Thursday, January 05, 2006

Tristan and Isolde

It is too soon to declare victory, but my Tristan and Isolde DVD from the Munich state opera came today, and I have successfully made it through the first two acts. The best thing about this DVD is the presence of Waltraud Meier in the role of Isolde. With her long flowing red hair and her great beauty she seems actually to be an Irish princess. She also brings a lot of passionate emotion to the role. When King Mark calls her a miraculous woman, we can believe him.

The production is fun. The first act looks like a cruise ship with deck chairs and odd looking wispy clouds that float past. The fatal drinks are in colored plastic glasses with decorated bent straws. Fun. Why not fall in love on a cruise ship? The business about Tristan shaving seems a little forced. He wears shaving cream through the first act. He can't come to talk to Isolde because he's busy shaving.

The tenor on this video is Jon Fredric West, the same tenor who sang Apollo in Daphne at Kennedy Center last year. He is a heldentenor and was the only one of the cast of Daphne capable of blasting over the orchestra in the bad acoustics of the Kennedy Center concert hall. Maybe it's "squillo", but the heldentenor must have a knife-like edge to his voice to cut through the rumble of the orchestra and properly resonate the narrow German vowels.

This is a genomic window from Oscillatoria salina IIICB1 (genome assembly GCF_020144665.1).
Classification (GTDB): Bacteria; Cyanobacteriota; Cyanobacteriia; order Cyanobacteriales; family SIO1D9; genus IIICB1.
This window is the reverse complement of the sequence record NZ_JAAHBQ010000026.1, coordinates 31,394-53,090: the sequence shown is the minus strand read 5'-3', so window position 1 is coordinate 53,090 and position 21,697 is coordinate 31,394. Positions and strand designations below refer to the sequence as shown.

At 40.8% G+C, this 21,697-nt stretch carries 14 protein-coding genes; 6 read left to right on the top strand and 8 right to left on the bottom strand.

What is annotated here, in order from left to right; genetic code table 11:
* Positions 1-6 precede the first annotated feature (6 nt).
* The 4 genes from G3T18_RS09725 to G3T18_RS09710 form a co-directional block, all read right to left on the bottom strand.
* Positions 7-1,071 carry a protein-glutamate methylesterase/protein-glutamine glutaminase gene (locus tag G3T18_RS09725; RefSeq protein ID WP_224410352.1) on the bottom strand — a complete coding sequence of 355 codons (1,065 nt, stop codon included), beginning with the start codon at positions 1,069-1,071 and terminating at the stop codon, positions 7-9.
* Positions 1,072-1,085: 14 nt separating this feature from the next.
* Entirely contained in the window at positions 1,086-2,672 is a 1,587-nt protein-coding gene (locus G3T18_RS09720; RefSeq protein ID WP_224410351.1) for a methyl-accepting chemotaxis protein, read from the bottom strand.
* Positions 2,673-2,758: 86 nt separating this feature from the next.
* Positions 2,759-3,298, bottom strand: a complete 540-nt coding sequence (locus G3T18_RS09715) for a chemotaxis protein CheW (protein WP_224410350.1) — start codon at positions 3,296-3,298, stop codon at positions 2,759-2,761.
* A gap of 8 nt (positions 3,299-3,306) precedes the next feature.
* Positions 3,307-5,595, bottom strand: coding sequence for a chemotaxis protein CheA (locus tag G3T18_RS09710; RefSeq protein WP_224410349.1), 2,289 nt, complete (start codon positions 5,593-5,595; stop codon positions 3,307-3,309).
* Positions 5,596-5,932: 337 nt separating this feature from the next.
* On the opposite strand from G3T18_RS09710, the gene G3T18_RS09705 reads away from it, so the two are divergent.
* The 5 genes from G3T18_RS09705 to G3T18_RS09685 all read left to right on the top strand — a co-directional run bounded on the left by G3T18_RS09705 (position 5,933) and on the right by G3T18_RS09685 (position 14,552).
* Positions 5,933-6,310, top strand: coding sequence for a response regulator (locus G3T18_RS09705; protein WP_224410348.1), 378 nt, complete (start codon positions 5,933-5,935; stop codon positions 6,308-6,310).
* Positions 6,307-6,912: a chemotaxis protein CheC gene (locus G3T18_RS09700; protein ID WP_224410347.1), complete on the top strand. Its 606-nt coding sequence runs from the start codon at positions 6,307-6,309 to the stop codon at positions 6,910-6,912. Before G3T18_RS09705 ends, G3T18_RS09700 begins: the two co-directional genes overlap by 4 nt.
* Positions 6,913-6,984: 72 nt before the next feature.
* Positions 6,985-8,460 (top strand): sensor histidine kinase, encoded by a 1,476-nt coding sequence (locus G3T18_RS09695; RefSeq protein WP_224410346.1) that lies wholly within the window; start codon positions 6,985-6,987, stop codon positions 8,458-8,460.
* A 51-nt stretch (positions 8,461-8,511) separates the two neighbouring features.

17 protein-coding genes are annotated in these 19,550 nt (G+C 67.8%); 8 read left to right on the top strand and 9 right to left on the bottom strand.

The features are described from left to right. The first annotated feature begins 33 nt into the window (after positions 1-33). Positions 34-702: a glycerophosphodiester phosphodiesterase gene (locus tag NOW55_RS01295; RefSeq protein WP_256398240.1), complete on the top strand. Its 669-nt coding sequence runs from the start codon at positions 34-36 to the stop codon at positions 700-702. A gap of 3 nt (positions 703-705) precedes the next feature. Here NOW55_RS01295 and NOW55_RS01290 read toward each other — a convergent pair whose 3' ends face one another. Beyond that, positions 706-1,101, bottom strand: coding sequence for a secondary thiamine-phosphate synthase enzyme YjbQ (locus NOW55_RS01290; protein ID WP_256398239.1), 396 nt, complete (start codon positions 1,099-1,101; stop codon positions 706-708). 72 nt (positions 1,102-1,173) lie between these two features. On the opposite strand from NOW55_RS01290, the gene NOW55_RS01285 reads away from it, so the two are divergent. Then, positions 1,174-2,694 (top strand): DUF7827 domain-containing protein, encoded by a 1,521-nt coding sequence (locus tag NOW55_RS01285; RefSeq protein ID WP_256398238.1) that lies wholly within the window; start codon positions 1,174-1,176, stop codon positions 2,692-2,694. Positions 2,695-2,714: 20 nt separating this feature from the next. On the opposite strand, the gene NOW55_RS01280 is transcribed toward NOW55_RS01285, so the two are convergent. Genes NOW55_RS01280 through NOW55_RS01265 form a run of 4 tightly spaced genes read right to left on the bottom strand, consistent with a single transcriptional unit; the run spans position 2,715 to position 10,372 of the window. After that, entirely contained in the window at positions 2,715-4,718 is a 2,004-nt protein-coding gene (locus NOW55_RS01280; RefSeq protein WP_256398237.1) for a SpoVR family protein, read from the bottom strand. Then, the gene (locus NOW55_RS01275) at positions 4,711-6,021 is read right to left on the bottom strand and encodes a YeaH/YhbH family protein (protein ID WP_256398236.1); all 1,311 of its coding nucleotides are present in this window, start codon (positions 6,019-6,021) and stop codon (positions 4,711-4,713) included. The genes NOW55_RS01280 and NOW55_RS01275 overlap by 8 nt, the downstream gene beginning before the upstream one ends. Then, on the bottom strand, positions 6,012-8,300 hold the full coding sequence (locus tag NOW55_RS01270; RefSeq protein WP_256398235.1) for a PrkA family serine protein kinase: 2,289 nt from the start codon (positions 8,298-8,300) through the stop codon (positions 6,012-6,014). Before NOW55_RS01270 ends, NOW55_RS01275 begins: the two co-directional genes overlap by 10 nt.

The second act opens in a red and blue forest, and when Tristan enters, he brings a yellow sofa with pink flowers that looks like it came from Cost Plus or Viking Trader. It would help if they looked like they were in love.

I think I will make it all the way to the end, and may acquire enough curiosity about the music to want to hear parts of it with other voices, but I don't think I will ever overcome the fact that I don't really care for this lugubrious music with its complete lack of any square corners. I tried to think of a way to say this, and that's all I came up with. I don't experience the unresolved tension; for me it's simply shapeless.

Part II

Now suddenly it's the third act and the set is tan and barren with a slide show of unknown people playing on the back wall. How annoying. We're doing two operas, apparently: Deck chairs and bright colors for falling in love, black and tan for tragedy and death.

Would I recommend this to anyone? Not really. It is lovely to see Waltraud Meier, and she also sings well. But I don't think I enjoy listening to Jon Fredric West. As the opera goes on, his part gets bigger and bigger. Maybe that's why I never make it to the end.

Victory! Isolde when she comes is worth the wait. The Liebestod, filmed entirely in close-up, is marvelous, and she is truly gorgeous. Kurt Moll as the King is also very moving and intense. Maybe you could rent it from Netflix.

In the bows at the end of this opera the entire orchestra came up onto the stage together with the conductor, Zubin Mehta, to take a bow. I cannot recall ever seeing this before.

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